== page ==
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THE NATIONAL TEIBUNE SUPPLEMENT: WASHINGTON, D. C, THURSDAY. JANUAHY 19, 1899.
-very pale; and hq strode forward with an
'uncertain Rait, as if feeble from the loss
of blood, or asitated by shame and despair.
Nevertheless, he spoke with a firm and
manly voice, when he found himself con
fronted with his vanquisher.
"Thou mavest congratulate thyself, Cor-
tez," said the fallen chief. "Thy star has
the ascendant, thy fate is superior; and
so much do I admire my own mis
fortune, that I could compliment thee
upon it, did I not know it was wrought
less b' the valor of my enemies than the
perfidy of my friends."
"Thou doest thyself, as well jas all
others, a great wrng to say so, orother
Narvaez," said the victor, gravely; "and
it would better become thee magnani
mously to confess thou art beaten by
thine-own fault rather than to follow the
example of little-minded men and lay the
"T)la"me upon others.'
. ."I confess that I am beaten," said the
captive; "and that the shame of my de
feat will last longer than my grave. But
I aver ta God, and I maintain in thy teeth,
though I am but a captive in thy hands,
that this victory is altogether so miracu
lous, it could not have happened unless
by the corruption of my people."
"To heaven and my good' soldiers it is
all owing," said Cortez, composedly; "and
so little miraculous, my brother, do I
mvself esteem it, after having twice or
thrice beaten :J0,O30 Tlascalans at a time,
all'valiant men, that 1 vow to thee on my
.conscience, 1 cannot do other than con
sider this triumph as altogether the least
of my achievements in Mexico."
Then said Cortez, rising, and speaking
with-dignity: "The foolish rage that pro
voked tbec to set a price upon my head
I remember not; the madness that pro
claimed these true and most loyal men
for rebels and traitors must be passed by
as other hallucinations; but as, in doing
this, thou hast greatly injured and jeop
arded the interests of thy master the
king, thou art worthy to suffer the death
of a rebellious subject, for as such thou
"Nevertheless, I will "do thee a grace
thou wouldst not accord to me; I will con
ceive that, however traitorous have been
thv actiyns, thou mayest have been faith
ful at heart, mistaken, but not disloyal:
in which thought I give thee thy life, and
will recommend thee into the hands of his
majesty for judgment and mercy."
The conqueror waved his hand, and
Narvaez was led away: to terminate, in
-after years, a iifc of mischance by a death
f-misery, among those ruder tribes of the
Nortli, tind to add his melancholy tale to
the gloomy histories of De Leon and De
To be continued.)
EDITORIAL KOTE.-Romantic details of the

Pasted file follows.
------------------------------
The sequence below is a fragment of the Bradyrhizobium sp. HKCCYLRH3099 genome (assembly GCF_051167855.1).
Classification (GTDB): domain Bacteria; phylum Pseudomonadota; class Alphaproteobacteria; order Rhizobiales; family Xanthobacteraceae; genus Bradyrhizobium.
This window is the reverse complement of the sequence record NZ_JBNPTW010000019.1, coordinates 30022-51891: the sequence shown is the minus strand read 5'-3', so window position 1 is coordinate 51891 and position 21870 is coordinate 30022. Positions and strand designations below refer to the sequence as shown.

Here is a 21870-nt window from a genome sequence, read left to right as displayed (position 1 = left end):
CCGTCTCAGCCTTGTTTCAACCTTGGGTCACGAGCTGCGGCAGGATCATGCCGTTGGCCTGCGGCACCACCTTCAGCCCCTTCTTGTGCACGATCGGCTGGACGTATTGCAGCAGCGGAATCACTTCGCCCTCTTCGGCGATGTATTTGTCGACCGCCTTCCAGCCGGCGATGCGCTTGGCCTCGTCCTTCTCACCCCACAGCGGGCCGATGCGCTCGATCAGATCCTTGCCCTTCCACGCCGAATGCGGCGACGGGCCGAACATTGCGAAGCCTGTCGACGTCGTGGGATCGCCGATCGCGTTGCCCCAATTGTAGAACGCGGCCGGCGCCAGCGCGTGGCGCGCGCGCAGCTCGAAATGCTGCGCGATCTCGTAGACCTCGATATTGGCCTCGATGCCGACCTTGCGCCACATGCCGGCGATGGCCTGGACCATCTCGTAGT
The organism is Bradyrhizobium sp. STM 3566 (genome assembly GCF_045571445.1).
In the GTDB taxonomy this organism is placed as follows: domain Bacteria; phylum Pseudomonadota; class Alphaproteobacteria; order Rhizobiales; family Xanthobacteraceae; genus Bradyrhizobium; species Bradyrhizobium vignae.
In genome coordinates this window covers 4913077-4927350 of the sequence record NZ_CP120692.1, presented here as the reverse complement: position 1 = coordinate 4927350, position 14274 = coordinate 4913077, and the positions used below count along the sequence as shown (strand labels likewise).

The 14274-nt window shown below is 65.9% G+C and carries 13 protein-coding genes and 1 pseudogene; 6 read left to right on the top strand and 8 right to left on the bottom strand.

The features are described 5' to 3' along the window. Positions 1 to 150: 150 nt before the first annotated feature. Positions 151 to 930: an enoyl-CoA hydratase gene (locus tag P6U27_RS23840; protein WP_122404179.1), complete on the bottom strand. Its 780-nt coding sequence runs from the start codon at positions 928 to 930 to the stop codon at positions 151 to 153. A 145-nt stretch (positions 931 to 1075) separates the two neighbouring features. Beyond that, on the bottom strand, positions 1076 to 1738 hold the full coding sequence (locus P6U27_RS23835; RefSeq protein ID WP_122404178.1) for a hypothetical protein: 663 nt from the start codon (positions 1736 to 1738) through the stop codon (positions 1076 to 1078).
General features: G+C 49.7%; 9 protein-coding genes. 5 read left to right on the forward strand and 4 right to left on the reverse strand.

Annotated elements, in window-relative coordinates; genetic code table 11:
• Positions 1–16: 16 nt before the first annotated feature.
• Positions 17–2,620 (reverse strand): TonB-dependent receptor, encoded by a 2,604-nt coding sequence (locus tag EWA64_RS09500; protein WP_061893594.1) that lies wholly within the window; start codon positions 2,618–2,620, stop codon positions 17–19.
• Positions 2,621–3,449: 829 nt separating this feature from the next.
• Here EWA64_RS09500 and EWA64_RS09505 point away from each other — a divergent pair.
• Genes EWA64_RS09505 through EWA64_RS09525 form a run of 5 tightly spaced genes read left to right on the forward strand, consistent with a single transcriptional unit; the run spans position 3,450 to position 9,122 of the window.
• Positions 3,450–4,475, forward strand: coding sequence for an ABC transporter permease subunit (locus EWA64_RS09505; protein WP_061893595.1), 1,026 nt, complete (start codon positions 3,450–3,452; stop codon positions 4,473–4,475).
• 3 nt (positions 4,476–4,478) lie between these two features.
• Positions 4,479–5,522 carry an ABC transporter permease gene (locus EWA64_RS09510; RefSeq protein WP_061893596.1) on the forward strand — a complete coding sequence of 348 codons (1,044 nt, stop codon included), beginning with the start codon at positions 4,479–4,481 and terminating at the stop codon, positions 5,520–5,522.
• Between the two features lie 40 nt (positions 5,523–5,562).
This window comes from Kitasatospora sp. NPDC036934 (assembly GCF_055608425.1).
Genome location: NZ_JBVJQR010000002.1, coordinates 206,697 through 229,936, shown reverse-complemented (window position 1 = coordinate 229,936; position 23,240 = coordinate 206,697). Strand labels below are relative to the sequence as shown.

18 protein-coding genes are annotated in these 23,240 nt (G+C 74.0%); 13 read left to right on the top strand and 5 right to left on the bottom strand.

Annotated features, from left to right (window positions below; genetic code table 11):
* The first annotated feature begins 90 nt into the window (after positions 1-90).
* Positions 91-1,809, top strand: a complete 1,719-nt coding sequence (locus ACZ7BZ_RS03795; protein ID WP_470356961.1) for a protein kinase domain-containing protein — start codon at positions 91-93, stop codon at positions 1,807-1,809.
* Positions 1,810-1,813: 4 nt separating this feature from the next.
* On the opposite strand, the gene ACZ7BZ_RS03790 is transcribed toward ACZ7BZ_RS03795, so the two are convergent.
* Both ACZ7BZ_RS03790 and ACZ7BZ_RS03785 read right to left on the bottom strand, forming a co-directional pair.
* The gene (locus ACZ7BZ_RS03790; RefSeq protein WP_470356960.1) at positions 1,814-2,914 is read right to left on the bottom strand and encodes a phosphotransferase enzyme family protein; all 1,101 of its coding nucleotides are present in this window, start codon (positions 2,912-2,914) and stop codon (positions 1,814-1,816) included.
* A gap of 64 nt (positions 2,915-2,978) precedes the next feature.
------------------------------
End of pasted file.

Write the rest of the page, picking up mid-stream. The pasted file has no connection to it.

advance of Cortez and Ms army to the curious
. .and warlike Republic of Tlascala existing in
the" heart of the Mexican empire will be in
clude! in the next installment, as well as
new passages in the experience of Amador
with the mystsrious Moor and his child.
. JOHN BUi$S OF GETTYSBURG.
A -Gcrinantown Comrade Adds a Chapter
to tlio History of a Hero.
Editor National Tribune: I was much
pleased with the correspondence in the
issue of Nov. 10 between Doc Aubrey and
Gen. Callis, 7th Wis., in regard to 'John
Burns of Gettysburg, who was a pronii
""hent figure"in the battle. This incident
j .interests thousands, and I desire to add
to it another chapter of Burns's arrival on
the battlefield. To give a correct history
of John Burns would fill a volume.
Historians and guides, like Capts. Long,
Minnigh, Gilbert, Pitzer, and others,
speak in the highest terms of the old hero,
as does Gen. Huirlekoper, 150th Pa. Gen.
Doubleday, in his official report, savs-
.ilfy-Uianks-e due to John Burns of
Gettysburg, who, although 70 years old,
shouldered his gun and offered his serv
ices lo Col. Wister, 150th Pa., and at his
request fought with the Iron Brigade in
McPherson's woods." Here he fell
wounded. The fact that Burns took Col.
Wister's advice speaks well for his de
votion to home ami country.
Allow me the privilege of giving to your
readers an abstract taken from Col.
Chamberlin's address at the dedication
of the 100th Pa. monument at Gettjs
burg. He said:
"While we were watching and waiting
(July 1) our attention was called to a
man of bony frame, iho appeared from
the town carrying a gun at a 'trail.' Ho
wore a swallow-tail coat with brass but
tons, and an old high silk hat. As his
course brought him opposite the left wing,
he metMaj. Chamberlin, and asked:
'"Can I fight with your regiment?'
"The Major answered: 'Yes;' but seeing
the Colonel approaching, said: 'Here is
our Colonel; speak to him.'
'"Well, old man, what do you want?'
bluntly asked the Colonel.
"'I want a chance to fight with your
"'You do? Can you shoot?'
'"O, yes'; and a smile crept over his
face, which seemed to say, 'If you knew
that you had before you a soldier of the
War of 1812, who fought at Lundy's Lane,
you would not ask such a question.'
'"I see you have a gun, but where is
"Slapping his hand upon his bulged
pockets, he replied: 'I have it here.'
"'Certainly you can fight with us,' said
the Colonel; 'and I wish there were more
"He advised him, however, to go into
McPherson's woods with the Iron Brigade,
where he would be more sheltered, with an
equal chance of doing effective work.
With apparent reluctance, as if he pre
ferred tlie open field, he moved toward the
woods; and history has written the name
of John Burns on the roll of the world's
heroes, and his brave conduct is linked
with the glories of Gettysburg."
The heroic action of Burns while fight
ing with the Iron Brigade in this historic
woods, until he fell wounded, has been
faithfully told by the lamented Callis and
other heroes of the 7th Wis., and have
been read by thousands. Most of the
actors in that hotly-contested struggle of
July 1, including Gen. Doubleday, Gen.
Callis, Gen. Wister, and the old hero
Burns have answered the last roll-call.
Burns died at Gettysburg, Feb. 4, 1872.
His remains repose in the beautiful Ever
green Cemetery, adjoining, the National
Cemetery, at Gettysburg.
The humble grave of Burns is visited
by hundreds of people from all parts of
the country, and, I regret to say, they find
it the most inferior in this beautiful and
historic city of the dead. A cheap stone
is there, and Post 9 and Post 6, G.A.IL,